A vibrant coral suit worn by influential Chicago executive Barbara Burrell, designed at Bates’s boutique on Indiana Avenue near McCormick Place, graces a mannequin along with another suit designed for her. Photos nearby show Bates with Jordan as well as rapper MC Hammer in a Picasso-inspired sweater she designed. Bates is still going strong. During the pandemic, she was asked by the city to create 250,000 reusable silk and leather masks.
Born in Vicksburg, Mississippi, Patrick Kelly was a Francophile who loved the buzz of Paris and called it his domain. One of the most eye-catching items in the show is a glove-fitting gray dress with lipstick red sequins, which he designed for Bette Davis’s last appearance on the David Letterman Show. His other creation is a beautifully fitted women’s cotton suit, circa 1988, shown in detail below.
For a time, Kelly was a professor at the International Academy of Merchandising and Design in Chicago. He deliberately grappled with the images of systemic racism, translating them into blatant commercial statements. He was a cult figure during his brief career, tragically ended by AIDS in 1990.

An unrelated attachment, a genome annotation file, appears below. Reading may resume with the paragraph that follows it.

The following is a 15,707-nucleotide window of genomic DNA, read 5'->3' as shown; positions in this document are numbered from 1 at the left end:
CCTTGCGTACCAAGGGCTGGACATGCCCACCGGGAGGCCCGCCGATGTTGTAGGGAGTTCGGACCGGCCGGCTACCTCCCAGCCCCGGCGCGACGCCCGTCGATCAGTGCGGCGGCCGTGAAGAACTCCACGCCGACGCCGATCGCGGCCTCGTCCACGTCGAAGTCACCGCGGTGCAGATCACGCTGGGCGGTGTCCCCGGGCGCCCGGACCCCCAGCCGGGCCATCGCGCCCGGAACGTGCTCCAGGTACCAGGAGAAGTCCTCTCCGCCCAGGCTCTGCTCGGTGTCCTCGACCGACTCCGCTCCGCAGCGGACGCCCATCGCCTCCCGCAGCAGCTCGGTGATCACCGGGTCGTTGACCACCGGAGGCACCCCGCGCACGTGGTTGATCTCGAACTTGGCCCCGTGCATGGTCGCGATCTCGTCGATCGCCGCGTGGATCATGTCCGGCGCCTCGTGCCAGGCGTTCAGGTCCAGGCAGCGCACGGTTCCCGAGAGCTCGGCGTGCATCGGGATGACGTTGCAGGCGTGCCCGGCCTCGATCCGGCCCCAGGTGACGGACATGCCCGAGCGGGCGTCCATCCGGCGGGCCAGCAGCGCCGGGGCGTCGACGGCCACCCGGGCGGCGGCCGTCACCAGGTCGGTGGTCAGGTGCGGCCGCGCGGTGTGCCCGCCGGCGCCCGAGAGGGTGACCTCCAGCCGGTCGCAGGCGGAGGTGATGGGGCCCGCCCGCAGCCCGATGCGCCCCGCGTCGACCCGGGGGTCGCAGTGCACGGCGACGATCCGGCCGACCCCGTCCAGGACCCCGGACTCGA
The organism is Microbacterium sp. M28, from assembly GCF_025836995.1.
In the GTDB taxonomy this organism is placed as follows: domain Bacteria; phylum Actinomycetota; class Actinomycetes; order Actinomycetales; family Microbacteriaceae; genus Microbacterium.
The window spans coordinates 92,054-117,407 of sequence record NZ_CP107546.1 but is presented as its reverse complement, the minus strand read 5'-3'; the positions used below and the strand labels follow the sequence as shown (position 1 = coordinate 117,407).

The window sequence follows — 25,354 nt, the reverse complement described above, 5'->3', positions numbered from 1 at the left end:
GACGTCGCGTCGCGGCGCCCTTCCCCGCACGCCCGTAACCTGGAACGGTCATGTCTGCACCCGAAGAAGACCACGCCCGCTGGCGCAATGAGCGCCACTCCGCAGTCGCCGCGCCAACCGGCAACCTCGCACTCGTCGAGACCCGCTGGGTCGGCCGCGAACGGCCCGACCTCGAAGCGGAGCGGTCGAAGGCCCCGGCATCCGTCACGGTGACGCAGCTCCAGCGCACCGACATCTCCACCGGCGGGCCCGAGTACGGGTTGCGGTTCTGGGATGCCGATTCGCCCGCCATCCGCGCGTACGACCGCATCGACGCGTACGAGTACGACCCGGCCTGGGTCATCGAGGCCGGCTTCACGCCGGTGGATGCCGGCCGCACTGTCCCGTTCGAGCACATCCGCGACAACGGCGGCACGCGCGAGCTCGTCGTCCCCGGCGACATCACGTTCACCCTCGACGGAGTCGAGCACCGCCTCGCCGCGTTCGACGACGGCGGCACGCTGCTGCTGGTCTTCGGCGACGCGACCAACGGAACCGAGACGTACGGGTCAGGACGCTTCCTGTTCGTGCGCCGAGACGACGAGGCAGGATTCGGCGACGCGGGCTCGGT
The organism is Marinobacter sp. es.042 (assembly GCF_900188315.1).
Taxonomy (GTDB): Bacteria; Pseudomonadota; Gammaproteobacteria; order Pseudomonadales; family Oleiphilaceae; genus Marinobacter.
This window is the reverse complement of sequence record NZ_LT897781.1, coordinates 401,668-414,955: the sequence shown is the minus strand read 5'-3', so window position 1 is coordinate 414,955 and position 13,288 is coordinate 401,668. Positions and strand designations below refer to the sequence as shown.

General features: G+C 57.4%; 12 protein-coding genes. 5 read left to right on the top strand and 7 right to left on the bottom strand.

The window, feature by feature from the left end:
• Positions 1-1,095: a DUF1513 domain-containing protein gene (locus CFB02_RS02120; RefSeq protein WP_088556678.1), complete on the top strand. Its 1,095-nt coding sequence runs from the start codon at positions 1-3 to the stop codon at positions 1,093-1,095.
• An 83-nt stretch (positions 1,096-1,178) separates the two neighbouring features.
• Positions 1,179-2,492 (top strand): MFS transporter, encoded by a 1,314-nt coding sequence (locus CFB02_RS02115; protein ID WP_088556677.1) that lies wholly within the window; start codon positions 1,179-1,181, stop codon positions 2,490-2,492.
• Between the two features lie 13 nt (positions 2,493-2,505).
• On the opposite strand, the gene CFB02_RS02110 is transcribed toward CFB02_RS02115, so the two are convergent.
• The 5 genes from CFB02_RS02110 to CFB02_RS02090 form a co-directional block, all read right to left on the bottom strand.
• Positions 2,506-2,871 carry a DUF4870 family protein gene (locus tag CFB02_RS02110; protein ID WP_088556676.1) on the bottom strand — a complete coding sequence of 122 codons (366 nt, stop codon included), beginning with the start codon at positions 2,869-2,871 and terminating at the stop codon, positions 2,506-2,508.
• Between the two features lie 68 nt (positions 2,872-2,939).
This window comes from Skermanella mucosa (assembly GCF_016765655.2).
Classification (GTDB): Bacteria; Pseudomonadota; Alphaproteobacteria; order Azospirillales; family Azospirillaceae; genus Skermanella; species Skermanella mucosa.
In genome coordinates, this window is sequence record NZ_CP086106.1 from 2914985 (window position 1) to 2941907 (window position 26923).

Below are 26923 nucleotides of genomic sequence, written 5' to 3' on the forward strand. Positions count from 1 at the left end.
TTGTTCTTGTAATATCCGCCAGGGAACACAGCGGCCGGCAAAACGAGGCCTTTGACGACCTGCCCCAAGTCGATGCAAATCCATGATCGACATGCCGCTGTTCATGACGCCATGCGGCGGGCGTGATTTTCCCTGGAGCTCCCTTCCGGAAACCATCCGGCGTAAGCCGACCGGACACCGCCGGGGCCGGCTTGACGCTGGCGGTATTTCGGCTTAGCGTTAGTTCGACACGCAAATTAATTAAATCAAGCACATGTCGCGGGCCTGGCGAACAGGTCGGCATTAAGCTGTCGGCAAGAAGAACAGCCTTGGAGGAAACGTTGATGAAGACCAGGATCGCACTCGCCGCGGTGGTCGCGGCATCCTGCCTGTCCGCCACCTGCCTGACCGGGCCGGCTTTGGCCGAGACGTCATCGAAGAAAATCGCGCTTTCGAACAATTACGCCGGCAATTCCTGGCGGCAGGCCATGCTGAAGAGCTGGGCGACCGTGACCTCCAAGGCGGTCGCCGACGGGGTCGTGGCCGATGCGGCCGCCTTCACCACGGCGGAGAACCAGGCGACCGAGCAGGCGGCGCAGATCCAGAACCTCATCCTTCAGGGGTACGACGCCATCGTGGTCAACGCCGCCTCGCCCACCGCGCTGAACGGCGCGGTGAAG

Among the photos that accompany Willi Smith’s designs is a one of Smith with his sister and frequent model, Toukie Smith, who also modeled for Kelly. The tapered trousers and sweaters paired with sneakers that he did for WilliWear reflect his pioneering street couture. Smith was considered to be the most commercially successful Black American designer of the 20th century.
“In 1983 he began concentrating on that combination of leisure and sportswear considered street couture. Throughout his career, he strove to do really good, well-designed basics. These weren’t showy or made to show how clever the designer was, but to focus on you, the wearer,” Pushor reveals.